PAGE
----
Answer To: Assessment details Essay You must write one essay of 3,000 words on either one of the invertebrate...
David answered on Nov 30 2019
EVOLUTION OF TETRAPODS FROM SARCOPTERYGIANS
Sarcopterygian fishes (lobe finned fishes) constitute a large group comprising of Coelacanths, tetrapods, lung fishes and their fossils. They have central appendage in their fins having many bones inside them. So, Due to central boney skeletal structure they are thought to be ancestors of modern tetrapods. Presence of a central pectoral and pelvic fleshy girdle also resembles to four limbs in tetrapods. Many other characteristic features exhibit a gradual transformation from aquatic to terrestrial mode of life evolving through many millions of years.
The essay explains all the features and factors responsible for such a drift of aquatic animals towards land. It elaborates all the intermediate stages in between the transition, challenges faced by the animals during transition and significant adaptations that made the transformation happen. The study also elaborates Dry pond Hypothesis which was a major pushing factor for animals in the transition. The study is based on characteristic features of animals in Devonian, Permian and Triassic periods to find all the relevant changes in body.
At last the essay explains why amniotes emerged out to be the most successful of all the animals.
Sarcopterygii are lobe finned fishes from which tetrapoda have evolved. Living lobe finned fishes like Coelacanths and Lungfish have symmetric tail with two basal fins. The fishes have single large bone in their fins of the body. Fins support movement, locomotion, and positioning of body on the land. Sarcopterygii also possess enamel in their teeth (Zimmer, 2017).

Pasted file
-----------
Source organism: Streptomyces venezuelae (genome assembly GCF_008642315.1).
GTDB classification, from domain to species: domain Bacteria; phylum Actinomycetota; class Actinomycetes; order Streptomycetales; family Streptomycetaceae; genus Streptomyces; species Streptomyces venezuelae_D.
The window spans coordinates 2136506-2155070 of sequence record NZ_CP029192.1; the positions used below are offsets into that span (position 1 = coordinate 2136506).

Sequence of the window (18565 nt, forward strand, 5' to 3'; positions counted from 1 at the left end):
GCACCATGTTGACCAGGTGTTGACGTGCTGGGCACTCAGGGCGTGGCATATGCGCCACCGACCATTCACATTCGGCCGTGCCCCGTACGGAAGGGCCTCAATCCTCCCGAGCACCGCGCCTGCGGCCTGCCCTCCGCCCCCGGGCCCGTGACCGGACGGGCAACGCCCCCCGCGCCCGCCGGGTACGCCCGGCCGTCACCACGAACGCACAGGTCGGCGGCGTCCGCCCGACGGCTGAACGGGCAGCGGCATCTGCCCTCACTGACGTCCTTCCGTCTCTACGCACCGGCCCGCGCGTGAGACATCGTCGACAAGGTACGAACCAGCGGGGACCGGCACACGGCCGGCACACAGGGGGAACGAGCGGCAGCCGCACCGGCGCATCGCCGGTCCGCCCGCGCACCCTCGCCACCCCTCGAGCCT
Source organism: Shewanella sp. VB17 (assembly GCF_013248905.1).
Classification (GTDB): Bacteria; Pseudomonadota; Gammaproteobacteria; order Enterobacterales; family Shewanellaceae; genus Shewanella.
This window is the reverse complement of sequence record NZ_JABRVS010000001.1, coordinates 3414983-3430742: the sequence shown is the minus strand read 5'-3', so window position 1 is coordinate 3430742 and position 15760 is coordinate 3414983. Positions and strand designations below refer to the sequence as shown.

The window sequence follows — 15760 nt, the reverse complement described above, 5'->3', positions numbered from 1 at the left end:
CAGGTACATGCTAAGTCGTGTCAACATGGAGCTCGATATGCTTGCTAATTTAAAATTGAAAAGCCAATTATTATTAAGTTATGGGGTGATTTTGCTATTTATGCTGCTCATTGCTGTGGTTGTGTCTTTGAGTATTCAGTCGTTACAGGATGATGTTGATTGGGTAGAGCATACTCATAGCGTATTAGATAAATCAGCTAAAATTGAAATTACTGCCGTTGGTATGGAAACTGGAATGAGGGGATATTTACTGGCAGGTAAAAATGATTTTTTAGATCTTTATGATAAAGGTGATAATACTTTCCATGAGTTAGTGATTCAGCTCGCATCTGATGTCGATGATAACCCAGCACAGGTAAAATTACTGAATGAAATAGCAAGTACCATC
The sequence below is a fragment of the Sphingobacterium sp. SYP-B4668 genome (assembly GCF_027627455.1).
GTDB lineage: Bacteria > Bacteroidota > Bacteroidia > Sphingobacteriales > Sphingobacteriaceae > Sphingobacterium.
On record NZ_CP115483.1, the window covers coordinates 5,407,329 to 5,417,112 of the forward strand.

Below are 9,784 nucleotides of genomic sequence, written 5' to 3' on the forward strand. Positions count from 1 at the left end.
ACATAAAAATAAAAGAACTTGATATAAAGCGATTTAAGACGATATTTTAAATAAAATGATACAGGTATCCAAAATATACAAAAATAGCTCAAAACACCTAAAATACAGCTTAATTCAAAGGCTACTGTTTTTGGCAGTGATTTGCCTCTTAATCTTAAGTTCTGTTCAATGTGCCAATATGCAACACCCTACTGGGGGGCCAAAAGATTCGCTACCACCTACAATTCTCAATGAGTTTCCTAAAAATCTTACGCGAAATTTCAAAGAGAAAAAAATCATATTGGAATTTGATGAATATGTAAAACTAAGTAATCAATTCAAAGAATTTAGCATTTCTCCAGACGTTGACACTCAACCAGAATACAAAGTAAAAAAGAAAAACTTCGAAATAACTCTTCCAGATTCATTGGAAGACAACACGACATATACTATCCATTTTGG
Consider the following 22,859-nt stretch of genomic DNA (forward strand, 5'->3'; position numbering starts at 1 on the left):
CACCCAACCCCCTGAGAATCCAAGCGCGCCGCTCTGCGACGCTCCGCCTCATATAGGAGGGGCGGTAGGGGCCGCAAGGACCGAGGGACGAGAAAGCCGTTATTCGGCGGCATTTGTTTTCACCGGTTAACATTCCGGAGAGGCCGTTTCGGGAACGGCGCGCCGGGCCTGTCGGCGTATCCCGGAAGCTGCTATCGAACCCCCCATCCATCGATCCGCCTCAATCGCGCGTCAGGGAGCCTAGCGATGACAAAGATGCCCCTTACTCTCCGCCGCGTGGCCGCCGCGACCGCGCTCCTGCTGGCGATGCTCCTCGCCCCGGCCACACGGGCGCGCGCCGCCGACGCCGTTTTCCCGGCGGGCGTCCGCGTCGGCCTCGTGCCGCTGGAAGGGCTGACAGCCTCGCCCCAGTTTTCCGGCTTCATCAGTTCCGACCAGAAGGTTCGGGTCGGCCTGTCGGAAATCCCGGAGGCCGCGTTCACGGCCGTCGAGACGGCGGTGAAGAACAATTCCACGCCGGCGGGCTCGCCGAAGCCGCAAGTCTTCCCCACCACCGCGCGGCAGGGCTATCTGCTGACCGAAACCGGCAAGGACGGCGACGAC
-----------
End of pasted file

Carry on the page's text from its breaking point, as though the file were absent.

In late Devonian era, there occurred a massive transition of vertebrate animals (for millions of years) from water to land. Aquatic animals had to face a lot of struggle for existence and competition from other water animal species thereby they were forced to move onto land in order to find better terrestrial niche opportunities (Hickman, Roberts & Keen,2015).
The species undergoing this transition underwent many physical changes throughout the process. For example fins changed to limbs, act of movement changed from swimming to walking, style of feeding transformed to biting from suction, and reproduction mode changed from larval development to metamorphosis.
One of the fish species that underwent this transition was Acanthostega. It had 8 digits in each limb and used to thrive in weed filled swampy areas. The gill bars of this species had a supportive brace that helped it in recognizing sound vibrations inside the water, just like an underwater ear. Terrestrial animals retained these gill bones to recognize sound waves in air. Later on the bone transformed into middle ear, as can be seen in tetrapod mammals (Hickman et al. 2015).
Fig.1. Acanthostega (Source: http://www.devonianlife.com/Acanthostega)
There are other species like Ichthyostega, which used to live in water during early phase of life and later on during the adult phase, it used to live on land near water bodies. It had lungs and limbs to enable movement to swampy areas. This adaptive feature of the species shows its transition from water to land. It owned a tail and gills like fishes, and skull with limbs like amphibians (Newdinasaurs, 2017).